If James Gray’s “The Immigrant” had been made during the 1940’s, Ingrid Bergman would’ve played the heroine: a young woman by the name of Ewa Cybulski (Marion Cotillard) who escapes her native Poland and arrives to 1921 America in search of a better future. However, once she arrives she realizes that the dreams offered by this promised land only materialize to those willing to pay the highest price, as she is separated from her sister Magda (Angela Sarafyan) and is forced to enter a life of prostitution and poverty at the hands of Bruno Weiss (Joaquin Phoenix) a sly impresario who passes himself off as a showman.
With overall simple themes and a sincere desired to be an old fashioned melodrama, “The Immigrant” takes a harsh look at America’s history of being unwelcoming to people seeking refuge from the dangers of their home countries. The film could’ve easily been read as a xenophobic warning for foreigners to stay away, but instead it presents us with the heartbreaking realization that sometimes a land where you’re always reminded you’re a complete stranger might be better than the place where you were born.
From an evocative screenplay by Gray and the late Ric Menello (who directed the groundbreaking Beastie Boys’ video “(You Gotta) Fight For Your Right (To Party)”), the film presents us with complex characters who reveal more than expected and go beyond being “La Strada” redux. For all the wickedness and corruption found in Bruno, there’s an equal amount of deadly desire emanating from Ewa. The two of them establish a co-dependent relationship that leads them to explore extreme opposites of who they usually would be. “I like money, I don’t like you” exclaims Ewa upon seeing the cash she earned by selling her body.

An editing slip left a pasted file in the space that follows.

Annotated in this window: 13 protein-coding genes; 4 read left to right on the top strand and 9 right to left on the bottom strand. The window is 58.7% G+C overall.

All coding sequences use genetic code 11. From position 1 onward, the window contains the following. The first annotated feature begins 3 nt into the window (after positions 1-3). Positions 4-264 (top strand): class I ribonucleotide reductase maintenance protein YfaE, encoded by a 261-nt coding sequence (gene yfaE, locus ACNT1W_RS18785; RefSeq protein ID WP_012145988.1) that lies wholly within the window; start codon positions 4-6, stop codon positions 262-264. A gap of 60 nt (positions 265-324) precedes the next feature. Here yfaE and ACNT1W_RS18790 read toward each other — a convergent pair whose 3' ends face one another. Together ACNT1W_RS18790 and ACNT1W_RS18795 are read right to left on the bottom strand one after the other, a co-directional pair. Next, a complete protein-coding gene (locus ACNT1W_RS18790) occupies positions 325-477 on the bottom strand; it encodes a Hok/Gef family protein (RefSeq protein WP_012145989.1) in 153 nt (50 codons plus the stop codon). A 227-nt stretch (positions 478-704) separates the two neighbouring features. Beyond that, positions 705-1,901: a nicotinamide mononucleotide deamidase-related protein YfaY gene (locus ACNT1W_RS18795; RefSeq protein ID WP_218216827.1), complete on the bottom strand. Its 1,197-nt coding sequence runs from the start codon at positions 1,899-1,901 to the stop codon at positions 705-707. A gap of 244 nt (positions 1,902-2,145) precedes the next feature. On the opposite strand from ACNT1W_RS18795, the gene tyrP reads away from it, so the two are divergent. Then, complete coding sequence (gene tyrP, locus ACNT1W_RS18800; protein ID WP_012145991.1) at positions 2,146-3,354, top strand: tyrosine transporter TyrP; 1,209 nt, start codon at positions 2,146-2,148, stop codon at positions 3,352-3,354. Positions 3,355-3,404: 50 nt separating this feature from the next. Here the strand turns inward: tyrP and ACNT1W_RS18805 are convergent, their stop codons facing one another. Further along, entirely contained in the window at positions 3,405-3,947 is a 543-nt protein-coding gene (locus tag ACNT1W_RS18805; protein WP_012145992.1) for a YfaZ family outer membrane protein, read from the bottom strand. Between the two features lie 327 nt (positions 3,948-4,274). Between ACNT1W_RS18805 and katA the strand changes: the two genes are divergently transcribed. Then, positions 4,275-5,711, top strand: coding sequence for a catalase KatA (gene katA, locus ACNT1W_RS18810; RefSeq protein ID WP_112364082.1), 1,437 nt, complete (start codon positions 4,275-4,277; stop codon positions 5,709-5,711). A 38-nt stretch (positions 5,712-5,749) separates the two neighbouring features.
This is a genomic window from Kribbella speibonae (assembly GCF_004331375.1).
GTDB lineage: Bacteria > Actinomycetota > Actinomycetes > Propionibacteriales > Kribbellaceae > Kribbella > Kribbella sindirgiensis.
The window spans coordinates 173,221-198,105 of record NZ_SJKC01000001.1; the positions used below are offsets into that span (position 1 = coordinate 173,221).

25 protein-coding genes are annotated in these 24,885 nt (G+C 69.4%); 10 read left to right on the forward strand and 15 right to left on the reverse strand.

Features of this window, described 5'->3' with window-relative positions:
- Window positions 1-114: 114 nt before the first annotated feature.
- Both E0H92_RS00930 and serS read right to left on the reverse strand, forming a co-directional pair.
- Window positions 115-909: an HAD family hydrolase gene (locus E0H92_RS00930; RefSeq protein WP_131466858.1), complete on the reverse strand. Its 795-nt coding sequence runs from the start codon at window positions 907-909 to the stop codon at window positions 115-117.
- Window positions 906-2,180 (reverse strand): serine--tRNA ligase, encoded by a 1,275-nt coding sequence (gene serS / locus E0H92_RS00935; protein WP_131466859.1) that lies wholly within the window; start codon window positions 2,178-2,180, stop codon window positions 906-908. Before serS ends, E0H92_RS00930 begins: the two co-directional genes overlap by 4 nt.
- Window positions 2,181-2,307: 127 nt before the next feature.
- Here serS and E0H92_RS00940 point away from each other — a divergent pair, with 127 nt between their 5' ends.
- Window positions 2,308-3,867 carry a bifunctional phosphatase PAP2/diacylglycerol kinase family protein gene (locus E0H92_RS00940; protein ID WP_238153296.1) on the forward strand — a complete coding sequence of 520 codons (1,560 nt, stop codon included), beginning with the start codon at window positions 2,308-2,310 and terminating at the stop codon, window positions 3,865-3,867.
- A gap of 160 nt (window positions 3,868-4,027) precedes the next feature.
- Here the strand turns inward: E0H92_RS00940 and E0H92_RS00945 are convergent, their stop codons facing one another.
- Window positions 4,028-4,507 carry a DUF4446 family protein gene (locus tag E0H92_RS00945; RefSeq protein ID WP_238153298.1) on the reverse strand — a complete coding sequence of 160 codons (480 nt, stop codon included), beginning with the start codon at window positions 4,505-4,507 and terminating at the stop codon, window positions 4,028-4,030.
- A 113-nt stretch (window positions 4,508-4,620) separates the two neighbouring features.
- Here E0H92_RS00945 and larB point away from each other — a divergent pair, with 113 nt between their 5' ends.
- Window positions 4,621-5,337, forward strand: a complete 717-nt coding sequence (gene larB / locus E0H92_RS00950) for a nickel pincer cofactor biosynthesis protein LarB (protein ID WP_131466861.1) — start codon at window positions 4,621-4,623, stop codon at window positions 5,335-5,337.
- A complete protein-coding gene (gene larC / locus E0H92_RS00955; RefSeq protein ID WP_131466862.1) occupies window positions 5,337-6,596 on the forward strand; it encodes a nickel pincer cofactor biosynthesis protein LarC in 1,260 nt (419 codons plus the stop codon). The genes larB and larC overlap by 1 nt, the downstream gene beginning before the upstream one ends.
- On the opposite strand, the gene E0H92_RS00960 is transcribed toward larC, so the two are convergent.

Besides borrowing its structure from the famed Federico Fellini film - Jeremy Renner plays a magician who falls for Ewa and makes her life slightly more pleasurable - “The Immigrant” also covers a short history of mass entertainment in particularly perceptive snippets. We see vaudeville, the aforementioned illusionism and even a performance from Caruso himself as Gray establishes that this new country would become known for creating lush, unattainable facades.
While everyone in the cast is phenomenal, most attention should be given to its leading lady: a lesser actress would’ve made Ewa seem like a martyr, but the endlessly expressive Cotillard gives her a humanity that becomes beautifully ironic when seen through Darius Khondji’s lens. The renowned cinematographer shoots the film in melancholy yellows, grays and browns that make us feel like we’re watching a movie from the era (cinema after all was a novelty in 1921), during a pivotal scene Ewa attends confession - she’s also a Catholic living in a Jewish community - and she seems to be looking past the priest and into the eyes of her god. “Has it become a sin for me to try so hard to survive” she asks, her plead only more heartbreaking because her god remains silent.